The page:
What should you do on a slightly hungover Sunday? What else but put two market-leading gluten free breads head to head in a taste-off!
I was lucky at the Allergy & Free From show to sample two new breads – those by Fria, and the new recipe Genius bread. Since then I have taken some home and have been truly amazed at the quality of these two products, force feeding them to the beleaguered husband with cries of “OMG you have to try this!” – so rather than bore you with a raft of ecstatic bacon sandwich pictures (I swore I’d never be the type to tweet my breakfast), I decided to make the two white loaves compete for my affections!
Round 1 – Buying the Bread
Convenience of finding a gluten free loaf is important – and as the imported brand, Fria suffers here as it has not yet fully launched in the UK. My loaf was from a small, friendly Swedish grocer in West London which I tracked down on the interweb. Whilst this was good fun (and I found lots of other exciting products to try!) for most of us this won’t be possible. Until the ongoing Twitter campaign for Ocado to stock Fria bears fruit – Genius wins on the convenience stakes, as I can find it in all of my major local supermarkets.
Genius wins this round on price too, by a hair – Genius retails at £2.90 a loaf (Ocado), wheras imported Fria for £3.25.
Fria picks up some points for being a frozen product – I generally freeze all of my loaves anyway, so this is a great way to keep the bread fresher; and presumably cut down on preservatives.
Round 2 – Admiring the Bread
Ogling my slices from every angle reveals two lovely but different specimens. The Genius Loaf has a finely bubbled bouncy texture, and a nicely browned dusted floury crust. The Fria loaf is a richer, yellowy colour with a golden crust that has my mouth watering whilst imagining melted butter. Both have a good loaf-shape (unlike my home-baked attempts). To pick the two apart, out comes the tape measure!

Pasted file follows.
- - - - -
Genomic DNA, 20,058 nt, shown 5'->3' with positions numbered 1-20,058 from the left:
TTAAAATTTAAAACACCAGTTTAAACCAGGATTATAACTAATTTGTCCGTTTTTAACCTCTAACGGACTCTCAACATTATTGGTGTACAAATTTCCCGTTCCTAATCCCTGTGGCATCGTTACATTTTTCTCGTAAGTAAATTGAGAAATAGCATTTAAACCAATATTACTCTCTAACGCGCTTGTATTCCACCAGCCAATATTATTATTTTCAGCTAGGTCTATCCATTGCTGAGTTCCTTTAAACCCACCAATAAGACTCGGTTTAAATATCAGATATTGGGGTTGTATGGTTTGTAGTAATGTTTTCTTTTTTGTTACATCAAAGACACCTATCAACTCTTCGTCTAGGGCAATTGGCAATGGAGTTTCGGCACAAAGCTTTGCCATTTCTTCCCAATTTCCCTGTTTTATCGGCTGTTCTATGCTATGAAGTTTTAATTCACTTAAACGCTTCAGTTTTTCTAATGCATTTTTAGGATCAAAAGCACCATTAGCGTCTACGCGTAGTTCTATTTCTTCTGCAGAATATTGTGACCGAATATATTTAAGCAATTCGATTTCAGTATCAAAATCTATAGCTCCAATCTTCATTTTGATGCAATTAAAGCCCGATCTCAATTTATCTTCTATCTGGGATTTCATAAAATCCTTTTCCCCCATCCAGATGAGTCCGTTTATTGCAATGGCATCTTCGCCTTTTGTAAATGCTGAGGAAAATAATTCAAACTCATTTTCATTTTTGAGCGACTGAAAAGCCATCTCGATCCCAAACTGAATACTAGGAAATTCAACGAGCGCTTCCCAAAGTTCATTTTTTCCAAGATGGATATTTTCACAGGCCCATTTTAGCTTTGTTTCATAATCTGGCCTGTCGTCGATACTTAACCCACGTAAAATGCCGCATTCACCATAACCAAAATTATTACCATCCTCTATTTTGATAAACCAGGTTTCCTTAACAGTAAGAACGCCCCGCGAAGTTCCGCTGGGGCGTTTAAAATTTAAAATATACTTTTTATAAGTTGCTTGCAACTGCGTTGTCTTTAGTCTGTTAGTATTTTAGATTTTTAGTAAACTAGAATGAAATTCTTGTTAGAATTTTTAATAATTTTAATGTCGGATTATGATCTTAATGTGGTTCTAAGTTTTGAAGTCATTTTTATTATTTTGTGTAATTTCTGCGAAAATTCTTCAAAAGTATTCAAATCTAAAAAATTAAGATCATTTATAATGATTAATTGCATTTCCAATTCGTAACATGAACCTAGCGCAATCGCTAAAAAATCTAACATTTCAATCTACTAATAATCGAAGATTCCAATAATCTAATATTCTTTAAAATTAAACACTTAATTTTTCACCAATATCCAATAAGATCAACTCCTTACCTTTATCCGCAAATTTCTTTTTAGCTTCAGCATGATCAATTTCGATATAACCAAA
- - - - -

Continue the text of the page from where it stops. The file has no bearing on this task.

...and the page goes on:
Now, size isn’t everything, but those Fria slices sure are diddy! The Genius loaf is the first gluten free-bread which has (almost) proper sized slices, which makes it much more versatile and sandwich-worthy. Well done Genius.
Round 3: Scoffing the Bread
This is a close-run round. Both breads are superb, and I even involved my control-taster (aka GEH – gluten-eating husband) said they were excellent breads in their own right. They are the first I have had that I happily eat as a snack with just a smear of butter and nothing else.
The Genius loaf is very similar to most ‘normal’ white sandwich breads; it’s 99% there in the normal stakes with a fine, moist texture and a slight sweetness. Joyfully when you squidge it with a finger, it squashes rather than crumbles in a way that evokes feeding more to myself than the ducks c.1987. It makes a mean bacon sandwich, and I can’t wait to wrap it round some fish fingers.
Fria, on the other hand tastes slightly more moist and fresh, and is indistinguishable from a proper fluffy bakers bloomer. Thrillingly, it has a real crusty crust, even after defrosting in the microwave. This is begging to be dunked in a hot bowl of soup with melty butter.
Winner: Fria (just – I’m a sucker for a crust)
Round 4: Guiltily Reading the Label of the Bread
By now I have eaten quite a lot of bread and butter, so my thoughts turn to my health. I was pleased to read that the new Genius recipe has reduced calories & sugars, so checked out the labels. Not much in it per 100g, but the Fria brand has slightly less calories, sugars and fats; whereas Genius packs in more fibre – which we coeliacs often lack. It’s worth noting that the Fria bread contains wheat starch, which is fine for me, but not for those on a wheat-free diet. Another close-run round; but Fria wins by a hair.
Overall Winner: It’s a draw!
I will be keeping both in my freezer from now on – it’s so exciting to find such a raised (hur hur) bar in the bread stakes!